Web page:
One of the most mementos events to take place in the history of London started in Thomas Farriner’s bakery in Pudding Lane on the morning of 2 September 1666. What occurred on this day and the three days following was to very literally change the face of London. The event to which I refer was, of course, the Great Fire of London.
While miraculously fewer than ten people were killed the fire destroyed 13,200 houses, 86 churches (including St Paul’s Cathedral), the Guildhall and 52 livery company halls. The heart was literally ripped out of London and four-fifths of the city (436 acres) was reduced to a blackened ruin. Street after street disappeared as the fire, fanned by a strong easterly wind, moved further and further into the city from the Thames.
For days after the fire, famous London diarist Samuel Pepys, wrote that the ground was too hot to walk on and that he had burnt his feet.
Many people including King Charles II believed that the fire was an act of God – Gods retribution on the people of London for the gluttonous ways. After all, the fire had started in Pudding Lane and had stopped around Pye Corner! Others blamed the French or the Dutch with whom England was at war at the time while others decreed that it was a Catholic plot to destroy the Protestant city of London.
The baker, Farriner, escaped blame and the scapegoat was a Frenchman with mental problems named Robert Hubert who admitted to deliberately lighting the fire. Hubert was tried and hung in October 1666. It was later discovered that Hubert had arrived on a ship some days after the fire had started. Modern scholars have concluded that Farriner most likely neglected to properly extinguish his oven the night before the fire started.
The Monument, designed by Sir Christopher Wren (who designed a significant portion of the city’s rebuild, including St Paul’s Cathedral) and Dr Robert Hooke (Surveyor to the City of London and Wren’s assistant) was built between 1671 and 1677 to commemorate the Great Fire and the subsequent rebuilding of the city.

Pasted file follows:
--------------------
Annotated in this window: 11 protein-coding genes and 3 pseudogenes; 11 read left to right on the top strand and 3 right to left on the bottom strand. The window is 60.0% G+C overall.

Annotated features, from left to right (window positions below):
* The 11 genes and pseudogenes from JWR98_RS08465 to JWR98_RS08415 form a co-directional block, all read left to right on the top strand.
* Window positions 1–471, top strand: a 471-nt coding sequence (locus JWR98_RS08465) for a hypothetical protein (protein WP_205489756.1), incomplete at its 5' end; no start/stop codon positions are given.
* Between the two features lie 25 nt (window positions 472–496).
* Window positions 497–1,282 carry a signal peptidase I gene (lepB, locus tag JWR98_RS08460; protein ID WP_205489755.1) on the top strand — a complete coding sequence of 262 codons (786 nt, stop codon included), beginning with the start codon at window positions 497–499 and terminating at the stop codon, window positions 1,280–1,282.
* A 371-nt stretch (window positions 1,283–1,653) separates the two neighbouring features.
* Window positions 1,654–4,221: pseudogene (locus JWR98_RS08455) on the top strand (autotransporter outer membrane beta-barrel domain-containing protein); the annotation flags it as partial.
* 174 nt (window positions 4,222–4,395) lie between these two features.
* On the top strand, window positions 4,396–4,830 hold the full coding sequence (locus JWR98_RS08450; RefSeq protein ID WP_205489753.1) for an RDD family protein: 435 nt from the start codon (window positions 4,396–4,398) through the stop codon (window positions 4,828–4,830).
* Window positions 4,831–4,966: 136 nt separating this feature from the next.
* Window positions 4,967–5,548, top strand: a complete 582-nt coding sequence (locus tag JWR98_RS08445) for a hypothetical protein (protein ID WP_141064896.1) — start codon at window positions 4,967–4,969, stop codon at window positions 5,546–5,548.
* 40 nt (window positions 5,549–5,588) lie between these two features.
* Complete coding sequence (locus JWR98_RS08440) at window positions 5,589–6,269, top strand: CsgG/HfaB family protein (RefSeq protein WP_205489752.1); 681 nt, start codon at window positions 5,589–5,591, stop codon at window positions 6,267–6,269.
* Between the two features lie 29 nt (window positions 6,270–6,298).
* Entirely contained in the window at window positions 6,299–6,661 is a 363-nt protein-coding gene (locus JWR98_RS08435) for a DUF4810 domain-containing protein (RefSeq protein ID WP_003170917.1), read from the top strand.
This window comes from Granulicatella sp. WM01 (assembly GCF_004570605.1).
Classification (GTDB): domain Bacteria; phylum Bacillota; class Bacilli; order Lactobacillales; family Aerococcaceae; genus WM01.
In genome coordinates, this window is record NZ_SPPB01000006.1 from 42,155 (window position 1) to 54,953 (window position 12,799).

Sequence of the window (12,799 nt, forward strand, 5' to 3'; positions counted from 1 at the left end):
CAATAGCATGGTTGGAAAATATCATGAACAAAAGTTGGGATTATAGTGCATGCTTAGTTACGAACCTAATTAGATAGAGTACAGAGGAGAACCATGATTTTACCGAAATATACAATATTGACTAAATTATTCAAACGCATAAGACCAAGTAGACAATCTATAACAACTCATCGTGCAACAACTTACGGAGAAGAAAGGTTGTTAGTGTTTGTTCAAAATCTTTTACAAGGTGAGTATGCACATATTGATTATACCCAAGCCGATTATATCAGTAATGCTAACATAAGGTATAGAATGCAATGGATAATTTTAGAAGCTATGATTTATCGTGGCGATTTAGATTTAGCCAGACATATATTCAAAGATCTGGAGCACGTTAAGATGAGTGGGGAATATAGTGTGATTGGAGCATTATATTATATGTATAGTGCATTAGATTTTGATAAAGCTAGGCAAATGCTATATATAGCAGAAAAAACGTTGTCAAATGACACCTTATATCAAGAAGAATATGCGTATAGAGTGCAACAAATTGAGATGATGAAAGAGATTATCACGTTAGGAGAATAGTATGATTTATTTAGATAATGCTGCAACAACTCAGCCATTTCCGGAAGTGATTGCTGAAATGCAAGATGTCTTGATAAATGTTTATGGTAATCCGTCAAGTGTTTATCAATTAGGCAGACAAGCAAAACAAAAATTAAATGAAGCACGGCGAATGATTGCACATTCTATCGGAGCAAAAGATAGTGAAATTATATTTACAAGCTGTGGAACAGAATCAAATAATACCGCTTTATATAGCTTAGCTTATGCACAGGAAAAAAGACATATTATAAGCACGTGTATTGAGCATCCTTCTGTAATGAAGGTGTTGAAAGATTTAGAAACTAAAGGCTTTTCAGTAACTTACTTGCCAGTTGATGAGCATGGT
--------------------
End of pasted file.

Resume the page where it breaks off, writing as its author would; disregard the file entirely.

It is a 202 feet (61 metres) tall Doric column of Portland stone topped by a flaming copper orb symbolising the fire, which, if it were to fall in the right direction, would reach the point in Pudding Lane were the fire started in 1666.
The platform just below the orb can be reached by a rather sweaty climb up a spiral staircase of some 311 steps. It wasn’t until 1842 that the platform was enclosed in the cage you will find yourself in today, should you go up. The cage was added as a consequence of six people having committed suicide by throwing themselves of the platform since 1788. Interestingly, two of the six who committed suicide in this way were bakers and a third was the daughter of a baker. Good views across the city from the top.
The reliefs on the western side of the Monument’s base depict Charles II while the other three faces tell the story of the Great Fire, in Latin (there is a translation for those who didn’t go to the right school!). I mentioned earlier that many people saw the fire as a Catholic plot to destroy the Protestant city of London. This was a view very seriously held such that in 1681, the words of the main inscription were altered to include the words “But Popish Frenzy, which wrought such horrors, is not yet quenched”. These words were removed again in 1831.
An excellent account of the Great Fire can be found in Just History Posts blog, a must for those interested in Medieval history, in particular. I encourage you to have a look.
Monument Platform Opening Hours:
Summer: April – September 9:30am-6pm daily (last admission 5:30pm)
Winter: October – March 9:30am-5.30pm daily (last admission 5pm)
Admission Fee (Feb 2017):
Adults £4.5; concessions £3; children (under 16s) £2.30.
This blog entry is one of a group (loop) of entries based on many trips to London. I suggest you continue with my next entry – Greenwich Palace (Placentia) and the Royals – or to start the loop at the beginning go to my introductory entry – London…as much of life as the world can show.